Research Inquiries

For inquiries related to SD Mines Research, contact:

Research Affairs

S.D. School of Mines & Technology
501 E. St. Joseph Street
Suite 102, O'Harra Building
Rapid City, SD  57701

(605) 394-2493

Research@Mines

Research@Mines

Research at Mines happens every day of the year, involves faculty and students at every academic level, and frequently includes collaboration across the state, the nation and the globe.

Ballooning in the Shadow of the Moon

This image, courtesy of the South Dakota Solar Eclipse Balloon Team, shows the moon's shadow crossing the Nebraska Panhandle during the Great American Eclipse of 2017.

At 10:35 a.m. on August 21, 2017, in a field in front of a small Nebraska Panhandle farmhouse, a team consisting of SD Mines students, Black Hills area high school students, teachers and community members, meticulously followed a set of steps they had practiced many times before. Payloads were carefully secured, batteries checked, and scientific instruments turned on and tested. Soon, helium was coursing through a hose from tanks in the back of a pickup truck into an eight-foot-tall balloon laid out on the soft grass.

Above the desolate cornfields and sandhills of northwestern Nebraska the moon was starting its path across the sun–the arc of its shadow racing across the country toward this team. The Great American Eclipse was underway.

The South Dakota Solar Eclipse Balloon Team had been working for two years to prepare for this one sliver in time. Their goal—to launch this balloon at the exact moment to loft the payload to an altitude of about 100,000 feet, under the moon’s shadow, during two minutes of totality. On board were video cameras, a radiation detector, GPS, and other scientific experiments. This project aimed to capture images and data from the eclipse. The radiation detector would help measure the flux of cosmic rays in the upper atmosphere as the moon obscured the sun. The video cameras would capture the circle of the moon’s shadow on the earth. The team designed and built some of ...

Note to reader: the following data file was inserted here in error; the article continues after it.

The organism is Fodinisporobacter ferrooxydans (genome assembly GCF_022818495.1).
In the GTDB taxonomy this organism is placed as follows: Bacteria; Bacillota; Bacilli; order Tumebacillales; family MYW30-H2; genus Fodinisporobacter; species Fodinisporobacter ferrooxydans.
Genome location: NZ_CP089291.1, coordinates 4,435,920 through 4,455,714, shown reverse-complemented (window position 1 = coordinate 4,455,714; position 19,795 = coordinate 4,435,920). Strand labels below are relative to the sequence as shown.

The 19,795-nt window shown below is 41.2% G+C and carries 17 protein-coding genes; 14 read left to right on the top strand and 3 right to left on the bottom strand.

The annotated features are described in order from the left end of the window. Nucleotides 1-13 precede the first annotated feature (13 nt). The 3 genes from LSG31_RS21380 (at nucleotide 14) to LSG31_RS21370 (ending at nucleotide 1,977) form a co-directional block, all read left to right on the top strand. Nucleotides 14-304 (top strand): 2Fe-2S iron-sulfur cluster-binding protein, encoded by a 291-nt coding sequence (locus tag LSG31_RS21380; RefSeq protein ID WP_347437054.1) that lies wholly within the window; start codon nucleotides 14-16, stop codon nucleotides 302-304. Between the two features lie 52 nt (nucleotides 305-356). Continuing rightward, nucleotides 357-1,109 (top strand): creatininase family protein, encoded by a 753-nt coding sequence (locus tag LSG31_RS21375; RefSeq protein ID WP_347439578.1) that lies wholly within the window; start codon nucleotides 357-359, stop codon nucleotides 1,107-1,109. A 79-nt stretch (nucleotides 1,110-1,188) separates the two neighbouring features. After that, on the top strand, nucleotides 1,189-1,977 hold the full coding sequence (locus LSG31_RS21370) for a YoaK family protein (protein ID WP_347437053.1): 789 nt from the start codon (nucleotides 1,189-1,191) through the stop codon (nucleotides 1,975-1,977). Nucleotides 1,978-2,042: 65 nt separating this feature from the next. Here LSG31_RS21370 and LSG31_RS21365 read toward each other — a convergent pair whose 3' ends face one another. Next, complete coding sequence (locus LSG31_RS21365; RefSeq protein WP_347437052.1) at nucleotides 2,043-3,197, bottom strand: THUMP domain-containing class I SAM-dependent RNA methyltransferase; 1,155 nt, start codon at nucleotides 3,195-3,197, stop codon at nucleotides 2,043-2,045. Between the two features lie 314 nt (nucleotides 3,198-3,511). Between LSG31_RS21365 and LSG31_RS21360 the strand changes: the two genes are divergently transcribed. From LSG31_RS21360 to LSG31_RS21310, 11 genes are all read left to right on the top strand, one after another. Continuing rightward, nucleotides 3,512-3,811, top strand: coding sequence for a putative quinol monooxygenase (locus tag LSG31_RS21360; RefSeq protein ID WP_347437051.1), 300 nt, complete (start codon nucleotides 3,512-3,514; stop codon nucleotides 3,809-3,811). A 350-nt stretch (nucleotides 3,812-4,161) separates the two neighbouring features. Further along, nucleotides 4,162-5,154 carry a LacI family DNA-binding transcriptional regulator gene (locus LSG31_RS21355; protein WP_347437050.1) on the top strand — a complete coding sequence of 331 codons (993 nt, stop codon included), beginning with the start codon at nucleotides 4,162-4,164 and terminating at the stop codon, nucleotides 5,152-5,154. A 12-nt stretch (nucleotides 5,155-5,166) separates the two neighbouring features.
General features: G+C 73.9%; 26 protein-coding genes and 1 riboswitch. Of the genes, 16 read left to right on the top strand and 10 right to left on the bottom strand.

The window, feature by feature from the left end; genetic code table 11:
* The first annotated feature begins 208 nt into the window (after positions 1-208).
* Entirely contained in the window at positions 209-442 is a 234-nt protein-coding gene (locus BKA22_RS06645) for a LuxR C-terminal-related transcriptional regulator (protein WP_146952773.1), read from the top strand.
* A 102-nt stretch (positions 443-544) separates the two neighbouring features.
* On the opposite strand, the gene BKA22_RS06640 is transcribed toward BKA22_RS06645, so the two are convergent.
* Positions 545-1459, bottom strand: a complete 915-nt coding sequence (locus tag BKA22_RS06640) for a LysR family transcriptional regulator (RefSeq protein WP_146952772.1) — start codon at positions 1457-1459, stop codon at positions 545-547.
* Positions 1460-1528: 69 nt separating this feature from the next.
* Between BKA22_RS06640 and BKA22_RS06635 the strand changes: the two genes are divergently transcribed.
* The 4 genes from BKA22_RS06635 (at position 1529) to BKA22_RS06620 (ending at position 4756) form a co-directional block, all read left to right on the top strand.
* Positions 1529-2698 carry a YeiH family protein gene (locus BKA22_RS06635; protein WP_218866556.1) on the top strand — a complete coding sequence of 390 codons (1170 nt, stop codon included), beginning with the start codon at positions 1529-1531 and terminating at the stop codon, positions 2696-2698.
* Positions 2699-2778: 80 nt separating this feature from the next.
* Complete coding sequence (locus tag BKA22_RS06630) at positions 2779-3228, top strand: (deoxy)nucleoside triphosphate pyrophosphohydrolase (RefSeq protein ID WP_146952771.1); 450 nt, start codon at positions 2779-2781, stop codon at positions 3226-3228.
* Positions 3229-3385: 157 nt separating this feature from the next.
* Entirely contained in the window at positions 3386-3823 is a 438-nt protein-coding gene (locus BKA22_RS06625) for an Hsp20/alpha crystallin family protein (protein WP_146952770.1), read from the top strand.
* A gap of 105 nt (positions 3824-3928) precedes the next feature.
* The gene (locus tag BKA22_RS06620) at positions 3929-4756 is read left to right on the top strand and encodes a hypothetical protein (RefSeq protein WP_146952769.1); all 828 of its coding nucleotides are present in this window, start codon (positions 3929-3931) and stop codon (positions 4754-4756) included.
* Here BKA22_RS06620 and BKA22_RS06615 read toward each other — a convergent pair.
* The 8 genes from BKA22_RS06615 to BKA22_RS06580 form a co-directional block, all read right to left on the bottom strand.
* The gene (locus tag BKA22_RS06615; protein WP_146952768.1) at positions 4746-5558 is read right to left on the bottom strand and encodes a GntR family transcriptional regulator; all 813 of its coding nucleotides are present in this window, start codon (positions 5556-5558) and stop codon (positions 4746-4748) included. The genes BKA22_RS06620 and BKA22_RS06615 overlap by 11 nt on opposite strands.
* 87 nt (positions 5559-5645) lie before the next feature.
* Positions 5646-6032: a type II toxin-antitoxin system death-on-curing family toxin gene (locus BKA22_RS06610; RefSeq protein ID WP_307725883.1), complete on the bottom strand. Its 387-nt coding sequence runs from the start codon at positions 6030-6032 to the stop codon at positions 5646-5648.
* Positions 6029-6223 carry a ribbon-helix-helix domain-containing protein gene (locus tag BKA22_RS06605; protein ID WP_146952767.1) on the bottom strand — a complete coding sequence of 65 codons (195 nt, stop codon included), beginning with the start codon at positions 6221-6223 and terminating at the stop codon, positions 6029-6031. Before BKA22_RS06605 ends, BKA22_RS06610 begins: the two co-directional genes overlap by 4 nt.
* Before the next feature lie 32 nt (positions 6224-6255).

Last Edited 5/17/2018 03:53:34 PM [Comments (0)]

SD Mines Helps Keep Two of the World’s Most Sensitive Dark Matter Experiments Clean

Radon reduction researchers pictured with the machine they designed are (from left to right) SD Mines physics graduate student Joseph Street, Richard Schnee, Ph.D., along with lab technicians David Molash and Christine Hjelmfelt.

South Dakota School of Mines & Technology is helping to ensure highly sensitive underground dark matter experiments are free of radon that could contaminate the results. SD Mines researchers are building a radon mitigation system at SNOLAB in Canada and at the Sanford Underground Research Facility (SURF) in Lead, S.D.

The team, led by Richard Schnee, Ph.D., professor and head of the physics department at SD Mines, is building machines that filter out radon particles to produce ultra-pure air needed for the SuperCDMS experiment in SNOLAB and for the LZ (LUX-ZEPLIN) experiment in SURF.  The team is also helping ensure the parts used to build the experiments are relatively free of radon.

“Our detectors need very low levels of radon,” Schnee says. While the radon levels at the 4850 Level at SURF are safe for humans, they are too high for sensitive experiments like LZ, which go deep underground to escape cosmic radiation, Schnee explains. “We will take regular air from the facility and the systems will reduce the levels by 1,000 times or more.”